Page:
1941 - 1992


June 24 -- Rueben Morris Greenberg IV was born to a Jewish immigrant father and African-American mother. In 1982 Greenberg became Charleston's first African American police chief. An article written by the National Review upon Greenberg's retirement in 2005 credited him with turning "the... Police Department into a national model. In the process, he became a celebrity and a source of pride for the city."


Jan. 24 -- The Christ Church (Mt. Pleasant) flagon was returned to the Rev. Edmund Coe by Bonnie McArty, whose uncle Frank Blaine, a Union infantryman, stole it following the 1865 Confederate evacuation of Charleston. (Source: Stolen Charleston: The Spoils of War, p. 11.)

June 18 -- The Ben Sawyer Bridge, connecting the mainland to Sullivan's Island and the Isle of Palms, was officially opened. The Pitt Street Bridge was closed to. traffic.


Dec. 25 -- Henry Dees III was born in Charleston. After two years at The Citadel (Dees Hall was named after his father), Dees completed a degree in acting from the North Carolina School of the Arts. He began his career in New York as a stage actor before moving to Los Angeles to star in the film "Two-Minute Warning," and soon thereafter he earned guest spots on the television show "Wonder Woman." He continued acting until 1991 when he went into advertising sales for Moving Pictures International and Variety Magazine.


April 1 -- John Stewart Carter was born in Little Rock, Ark. Shortly after his marriage to his second wife Betsey in 1981, the couple moved to her hometown of Charleston. John taught at The Citadel, attaining the rank of Colonel and Head of the Department of Health, Exercise and Sport Science. He also served as the Bulldogs' play caller and founded the Citadel's Ombuds program. As its first Ombudsperson, John help the Citadel community during its transition to coeducation in the 1990s. The John S. Carter Scholarship was established in his honor.

Dec. 26 -- Maria Louisa Porcher Wayne died.

Aug. 29 -- Seventy-three orphans left the Charleston Orphan House for the last time before it was torn down to make room for a new Sears Department Store.


Oct. 7 -- The News & Courier ran an article expounding upon the slow decline of Charleston's famed Mosquito Fleet.

April 1 -- Twenty-four Black students from Burke High School staged a Civil Rights sit-in at the Kresse Department Store lunch counter on King Street, changing the city's dialogue about the issues facing racial equality.

April 30 -- According to a report in the News & Courier, the last column of the Charleston Hotel came down in a haze of dust and rubble shortly after 3 a.m. 

Sept. 11 -- Hurricane Donna passed by the Carolina coastline, spawning a tornado that brought down three walls of the Bennett Rice Mill, c. 1844.


May 12 -- According to an article in the News and Courier, a domestic rabbit was discovered by two members of the Footlight Players running loose on East Bay Street. The two put out a call for its owner and found him at a West Ashley address. The owner said he could no longer take care of the bunny or its mate, who was still in the owner's possession. He asked the acting group to find a new home for both rabbits, which they did. The rabbits' new residence was wth Robert M. Hollings on Queen Street.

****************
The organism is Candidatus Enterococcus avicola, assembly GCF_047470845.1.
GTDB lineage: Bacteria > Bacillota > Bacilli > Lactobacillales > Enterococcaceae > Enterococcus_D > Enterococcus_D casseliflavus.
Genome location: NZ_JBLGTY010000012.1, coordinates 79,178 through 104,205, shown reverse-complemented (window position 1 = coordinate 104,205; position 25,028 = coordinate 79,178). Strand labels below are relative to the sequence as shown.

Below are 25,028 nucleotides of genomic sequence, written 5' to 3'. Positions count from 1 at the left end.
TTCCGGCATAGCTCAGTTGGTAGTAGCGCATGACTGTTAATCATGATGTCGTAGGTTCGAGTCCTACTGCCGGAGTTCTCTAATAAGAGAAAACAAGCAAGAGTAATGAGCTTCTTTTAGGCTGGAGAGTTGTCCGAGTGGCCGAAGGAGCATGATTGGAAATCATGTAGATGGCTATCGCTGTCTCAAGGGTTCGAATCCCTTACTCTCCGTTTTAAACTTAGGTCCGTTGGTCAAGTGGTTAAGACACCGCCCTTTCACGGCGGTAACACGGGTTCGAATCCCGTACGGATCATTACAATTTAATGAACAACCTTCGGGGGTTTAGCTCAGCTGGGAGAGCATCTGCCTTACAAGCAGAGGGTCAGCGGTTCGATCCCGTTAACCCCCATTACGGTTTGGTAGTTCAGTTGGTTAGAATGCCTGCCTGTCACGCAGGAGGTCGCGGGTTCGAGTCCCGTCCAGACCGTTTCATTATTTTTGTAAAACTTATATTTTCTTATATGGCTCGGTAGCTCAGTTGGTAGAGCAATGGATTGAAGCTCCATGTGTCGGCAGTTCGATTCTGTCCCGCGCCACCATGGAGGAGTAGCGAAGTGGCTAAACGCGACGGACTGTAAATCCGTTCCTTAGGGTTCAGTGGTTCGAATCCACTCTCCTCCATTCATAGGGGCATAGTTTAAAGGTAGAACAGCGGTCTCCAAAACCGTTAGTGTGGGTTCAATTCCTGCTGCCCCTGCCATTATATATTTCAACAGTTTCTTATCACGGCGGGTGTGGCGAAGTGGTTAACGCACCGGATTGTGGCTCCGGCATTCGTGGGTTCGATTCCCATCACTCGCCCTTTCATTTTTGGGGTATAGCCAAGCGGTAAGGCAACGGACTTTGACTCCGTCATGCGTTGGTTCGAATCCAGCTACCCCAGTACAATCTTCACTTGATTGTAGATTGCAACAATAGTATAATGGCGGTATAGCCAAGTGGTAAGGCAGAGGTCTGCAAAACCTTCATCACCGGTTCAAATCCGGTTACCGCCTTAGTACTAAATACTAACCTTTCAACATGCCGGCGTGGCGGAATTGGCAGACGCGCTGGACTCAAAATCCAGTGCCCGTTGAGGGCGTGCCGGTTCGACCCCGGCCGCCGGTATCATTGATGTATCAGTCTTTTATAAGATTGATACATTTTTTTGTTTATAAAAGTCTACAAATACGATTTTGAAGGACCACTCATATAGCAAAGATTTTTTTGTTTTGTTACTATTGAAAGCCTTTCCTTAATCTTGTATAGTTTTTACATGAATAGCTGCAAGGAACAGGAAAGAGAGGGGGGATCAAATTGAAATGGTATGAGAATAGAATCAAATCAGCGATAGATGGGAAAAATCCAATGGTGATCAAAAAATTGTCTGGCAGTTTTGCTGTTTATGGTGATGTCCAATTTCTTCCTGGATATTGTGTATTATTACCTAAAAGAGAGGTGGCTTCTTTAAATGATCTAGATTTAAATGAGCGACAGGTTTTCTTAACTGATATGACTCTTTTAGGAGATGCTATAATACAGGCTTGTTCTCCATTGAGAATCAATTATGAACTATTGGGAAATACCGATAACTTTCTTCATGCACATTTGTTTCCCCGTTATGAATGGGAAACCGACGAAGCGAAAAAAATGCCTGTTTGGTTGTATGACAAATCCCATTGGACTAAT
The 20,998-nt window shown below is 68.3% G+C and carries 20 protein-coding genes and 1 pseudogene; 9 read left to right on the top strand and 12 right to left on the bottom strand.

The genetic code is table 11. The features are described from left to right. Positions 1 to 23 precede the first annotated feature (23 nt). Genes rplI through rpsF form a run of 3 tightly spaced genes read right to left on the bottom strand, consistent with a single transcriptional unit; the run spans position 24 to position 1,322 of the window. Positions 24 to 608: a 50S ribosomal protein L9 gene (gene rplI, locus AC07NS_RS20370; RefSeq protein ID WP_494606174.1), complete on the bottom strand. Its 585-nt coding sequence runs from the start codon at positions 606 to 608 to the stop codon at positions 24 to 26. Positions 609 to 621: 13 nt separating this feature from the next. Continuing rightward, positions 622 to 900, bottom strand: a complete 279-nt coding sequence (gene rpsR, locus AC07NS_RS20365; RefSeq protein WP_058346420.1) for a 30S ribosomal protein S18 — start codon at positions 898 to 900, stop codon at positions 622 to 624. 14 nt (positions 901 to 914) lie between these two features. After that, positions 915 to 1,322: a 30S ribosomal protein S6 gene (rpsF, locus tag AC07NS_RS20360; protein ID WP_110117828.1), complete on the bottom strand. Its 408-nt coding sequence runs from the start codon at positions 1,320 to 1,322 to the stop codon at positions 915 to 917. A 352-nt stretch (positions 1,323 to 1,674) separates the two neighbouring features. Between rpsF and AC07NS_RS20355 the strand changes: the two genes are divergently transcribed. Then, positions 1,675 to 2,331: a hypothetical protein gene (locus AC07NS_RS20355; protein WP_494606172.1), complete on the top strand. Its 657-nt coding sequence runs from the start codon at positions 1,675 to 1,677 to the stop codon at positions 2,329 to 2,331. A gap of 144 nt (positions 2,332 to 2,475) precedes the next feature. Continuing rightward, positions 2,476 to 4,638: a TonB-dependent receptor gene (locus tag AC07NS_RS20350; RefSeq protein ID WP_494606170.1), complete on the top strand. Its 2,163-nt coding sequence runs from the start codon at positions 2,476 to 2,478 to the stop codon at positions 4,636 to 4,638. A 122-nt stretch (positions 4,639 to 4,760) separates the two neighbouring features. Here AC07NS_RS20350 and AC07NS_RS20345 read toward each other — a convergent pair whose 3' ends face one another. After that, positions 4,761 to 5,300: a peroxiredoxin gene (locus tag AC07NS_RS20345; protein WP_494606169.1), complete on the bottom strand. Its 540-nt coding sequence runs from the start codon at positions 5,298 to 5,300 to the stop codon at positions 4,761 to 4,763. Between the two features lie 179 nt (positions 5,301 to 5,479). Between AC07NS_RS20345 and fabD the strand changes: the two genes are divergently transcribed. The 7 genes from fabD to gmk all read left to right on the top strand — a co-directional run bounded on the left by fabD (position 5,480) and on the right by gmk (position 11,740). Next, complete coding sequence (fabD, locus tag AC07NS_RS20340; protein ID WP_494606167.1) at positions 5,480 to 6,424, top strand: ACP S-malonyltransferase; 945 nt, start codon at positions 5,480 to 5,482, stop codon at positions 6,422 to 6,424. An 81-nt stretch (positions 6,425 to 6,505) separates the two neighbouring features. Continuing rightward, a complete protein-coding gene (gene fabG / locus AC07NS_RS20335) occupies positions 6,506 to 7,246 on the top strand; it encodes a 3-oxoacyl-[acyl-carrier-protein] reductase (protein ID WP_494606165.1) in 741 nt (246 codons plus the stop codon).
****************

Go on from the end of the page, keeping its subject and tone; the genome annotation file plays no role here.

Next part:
Oct. 9 -- A victim of termite damage and neglect, the Mills House Hotel, having been carefully demolished and reproduced using as much salvaged building materials as possible, reopened to the public.

Oct. 17 -- Popular aviator Bevo Howard struck a tree and fatally crashed as he pulled out of a stunt at a charity airshow in Greenville, N.C.


March 3 -- News & Courier columnist Ashley Cooper remembered the Charleston Hotel, calling it an iconic symbol of the city's antebellum glory, "one of the few remaining links with the romantic days of terrapin soup, gas lights, and visiting royalty."

Dec. 15 -- Educator and Civil Rights leader Septima Poinsette Clark died.

Sept. 21/22 -- At midnight, the eye of Hurricane Hugo, a category 4 storm, passed over Cove Inlet between Mt. Pleasant and Sullivans Island.

Dec. 25 -- Eight inches of snow fell, providing Charleston with its first - and to date only - documented White Christmas.

For more than a century, Charlestonians relied on the Mosquito Fleet for their seafood. Hear their story and visit the site of their traditional landing on our Lost Charleston Tours. (Photo credit: Library of Congress)
The Kresse store sit-in changed the way Charlestonians engaged in the Civil Rights movement sweeping the country in the 1960s. We discuss the topic on our Lost Charleston Tours. (Photo credit: News & Courier)
We visit the ruins of the Bennet Rice Mill's west wall on our Lost Charleston Tour. (Photo credit: Library of Congress)
We discuss one of the Lowcountry's great love stories, that of Arthur and Maria Louisa Wayne, as we visit Christ Church on our French Santee Tour.
Bevo Howard's signature stunt was snatching a ribbon from a spectator on the Sumter House pier while flying upside down. We recall his accomplishments, theatrics, and tragic end on our Lost Charleston Tour. (Photo credit: News & Courier)
The life and legacy of Septima Pointsett Clark, the woman who inspired Dr. Martin Luther King, is a part of our Sea Islands Tour. (Photo credit: Avery Institute)